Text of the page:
General Motors has come a long way in recent years trying to reverse decades of brand-tarnishing badge engineering, and the Buick lineup is a great example of its progress. The Buick Enclave, second-generation Buick LaCrosse and new Buick Regal are all great examples of what GM is capable of, but my recent road test of the Buick LaCrosse CX leaves me wondering if there aren't a few kinks left to be worked out in the GM product development system. While the LaCrosse CX features the same great styling, refinement and build quality that we've come to love here at Autotropolis - having been named the Autotropolis Car of the Year for 2010 - it is clear that this base model is intended either for the stereotypical Buick owner or a buyer seeking an entry-level near-luxury sedan.
One thing the base LaCrosse CX does have going for it is its price. While the top LaCrosse CXS has a price and equipment list able to compete against some big name luxury sedans like the Lexus ES, Acura TL and Lincoln MKZ, the CX has a much lower starting price of $26,245 allowing it to take on some of the more affordable luxury sedans on the market like the Hyundai Azera and Toyota Avalon. Toss in the destination charge and some optional wheels, and this 2010 Buick LaCrosse CX had an as-tested price of - about $10,500 less than the fully loaded LaCrosse CXS I tested last month. It is hard to fault GM or Buick for any of its recent product launches, but the LaCrosse CX comes up a little short while attempting to blur the line between luxury and affordability.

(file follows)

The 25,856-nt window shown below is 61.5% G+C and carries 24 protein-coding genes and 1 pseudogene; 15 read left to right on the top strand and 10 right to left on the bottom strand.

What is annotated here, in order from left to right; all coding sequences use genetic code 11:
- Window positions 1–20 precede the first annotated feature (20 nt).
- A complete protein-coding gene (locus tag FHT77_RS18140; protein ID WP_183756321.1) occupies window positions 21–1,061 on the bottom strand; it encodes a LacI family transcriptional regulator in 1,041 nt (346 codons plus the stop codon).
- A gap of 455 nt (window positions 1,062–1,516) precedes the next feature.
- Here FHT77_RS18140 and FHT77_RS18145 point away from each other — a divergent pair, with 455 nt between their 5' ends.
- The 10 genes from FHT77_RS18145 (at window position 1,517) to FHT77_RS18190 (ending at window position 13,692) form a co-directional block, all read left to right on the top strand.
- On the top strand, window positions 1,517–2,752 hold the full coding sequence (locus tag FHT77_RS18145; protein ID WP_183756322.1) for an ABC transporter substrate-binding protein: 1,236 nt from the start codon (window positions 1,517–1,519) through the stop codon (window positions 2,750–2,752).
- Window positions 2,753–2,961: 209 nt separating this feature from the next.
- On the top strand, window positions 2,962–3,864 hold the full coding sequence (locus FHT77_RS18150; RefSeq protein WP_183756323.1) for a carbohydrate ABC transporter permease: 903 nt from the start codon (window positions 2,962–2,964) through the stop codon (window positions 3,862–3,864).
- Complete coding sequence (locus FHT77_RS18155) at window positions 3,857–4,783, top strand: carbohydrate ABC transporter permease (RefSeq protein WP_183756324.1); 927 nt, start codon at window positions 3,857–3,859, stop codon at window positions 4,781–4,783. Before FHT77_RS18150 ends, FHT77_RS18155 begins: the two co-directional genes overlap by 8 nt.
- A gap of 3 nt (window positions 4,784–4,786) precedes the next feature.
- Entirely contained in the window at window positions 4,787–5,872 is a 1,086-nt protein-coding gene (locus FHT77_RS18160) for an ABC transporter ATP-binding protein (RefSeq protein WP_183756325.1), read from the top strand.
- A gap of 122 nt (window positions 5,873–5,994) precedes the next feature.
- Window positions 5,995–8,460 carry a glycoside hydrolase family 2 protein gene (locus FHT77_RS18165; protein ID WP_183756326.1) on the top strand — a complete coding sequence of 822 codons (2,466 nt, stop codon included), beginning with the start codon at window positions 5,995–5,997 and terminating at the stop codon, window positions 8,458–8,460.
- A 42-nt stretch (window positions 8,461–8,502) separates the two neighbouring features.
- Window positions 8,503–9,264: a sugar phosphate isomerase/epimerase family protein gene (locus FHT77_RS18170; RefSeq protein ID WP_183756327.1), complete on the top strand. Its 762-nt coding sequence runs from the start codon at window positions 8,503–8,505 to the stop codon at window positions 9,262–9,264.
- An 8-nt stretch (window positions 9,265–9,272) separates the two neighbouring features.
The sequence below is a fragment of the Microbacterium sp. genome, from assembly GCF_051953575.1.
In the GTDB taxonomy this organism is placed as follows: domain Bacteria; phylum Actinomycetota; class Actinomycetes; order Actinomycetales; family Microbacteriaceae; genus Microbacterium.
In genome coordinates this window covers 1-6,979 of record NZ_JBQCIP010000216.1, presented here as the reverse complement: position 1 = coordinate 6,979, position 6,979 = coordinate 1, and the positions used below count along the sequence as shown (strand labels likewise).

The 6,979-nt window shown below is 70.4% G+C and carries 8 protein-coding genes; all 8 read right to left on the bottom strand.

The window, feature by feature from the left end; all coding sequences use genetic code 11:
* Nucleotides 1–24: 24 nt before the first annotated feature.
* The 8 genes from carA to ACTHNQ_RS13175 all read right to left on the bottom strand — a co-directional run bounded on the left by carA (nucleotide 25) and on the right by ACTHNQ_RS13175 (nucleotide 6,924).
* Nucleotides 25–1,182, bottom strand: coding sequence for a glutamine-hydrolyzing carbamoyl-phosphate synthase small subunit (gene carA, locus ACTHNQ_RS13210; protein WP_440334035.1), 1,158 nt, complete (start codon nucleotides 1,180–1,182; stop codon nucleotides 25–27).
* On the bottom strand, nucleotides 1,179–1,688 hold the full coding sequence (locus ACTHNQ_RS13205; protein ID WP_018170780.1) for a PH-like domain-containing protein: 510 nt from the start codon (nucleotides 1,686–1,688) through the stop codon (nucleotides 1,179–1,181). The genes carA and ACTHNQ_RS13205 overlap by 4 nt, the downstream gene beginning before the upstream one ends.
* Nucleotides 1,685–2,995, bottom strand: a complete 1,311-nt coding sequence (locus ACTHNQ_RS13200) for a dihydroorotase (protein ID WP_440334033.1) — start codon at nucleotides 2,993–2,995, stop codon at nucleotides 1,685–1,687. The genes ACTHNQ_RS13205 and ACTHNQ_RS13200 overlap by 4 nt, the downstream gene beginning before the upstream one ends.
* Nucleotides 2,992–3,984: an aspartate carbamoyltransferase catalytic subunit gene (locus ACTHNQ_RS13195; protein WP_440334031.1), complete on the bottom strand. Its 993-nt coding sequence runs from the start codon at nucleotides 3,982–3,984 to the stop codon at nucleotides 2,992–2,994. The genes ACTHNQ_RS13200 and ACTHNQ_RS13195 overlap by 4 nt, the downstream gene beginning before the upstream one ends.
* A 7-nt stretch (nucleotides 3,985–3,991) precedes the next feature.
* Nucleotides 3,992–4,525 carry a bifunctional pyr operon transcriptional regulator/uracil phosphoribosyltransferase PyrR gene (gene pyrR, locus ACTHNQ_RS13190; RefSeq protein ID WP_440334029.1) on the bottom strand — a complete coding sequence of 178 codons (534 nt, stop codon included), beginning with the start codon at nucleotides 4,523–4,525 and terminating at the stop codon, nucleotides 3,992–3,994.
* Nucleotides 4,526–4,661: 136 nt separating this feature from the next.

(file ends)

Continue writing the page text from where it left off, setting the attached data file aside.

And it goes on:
Read more about Buick LaCrosse prices.
2010 Buick LaCrosse CX Exterior
Even in its base trim, the Buick LaCrosse is still an attractive, elegant sedan, but there are minor changes that give it a more subdued look compared to the two higher trim levels. The biggest loss for the LaCrosse design is the lack of the chrome-trimmed, dual exhaust outlets integrated into the rear fascia, but other changes include a subtle decklid spoiler (standard on all CX models) and no fog lights which removes some of the chrome from the front fascia. The rest of the bold design elements are still there such as the large waterfall grille, chrome-trimmed portholes mounted atop the hood and the LED taillights. Although the LaCrosse comes standard with steel wheels and plastic wheel covers, this test model came with the optional ($350) 17-inch, nine-spoke aluminum wheels wrapped in Michelin all-season tires.
See more Buick LaCrosse photos on our photos page.
2010 Buick LaCrosse CX Interior
Even without the niceties available in the CXS such as the navigation system, heads-up display and wood-trimmed steering wheel, the base LaCrosse CX comes standard with plenty of luxury. If it wasn't for the cloth seats (which are standard on the CX and CXL), the LaCrosse would be hard to distinguish from the CXS due to the stitched leather accents, ambient lighting and the stylish wood and metallic trim throughout the cabin. Buick does deserve some praise for what has to be the softest cloth seats available on the market. All LaCrosse models offer a large cabin which is spacious enough to accommodate five adults plus their luggage in the trunk that can hold up to 13.3 cubic feet of cargo volume.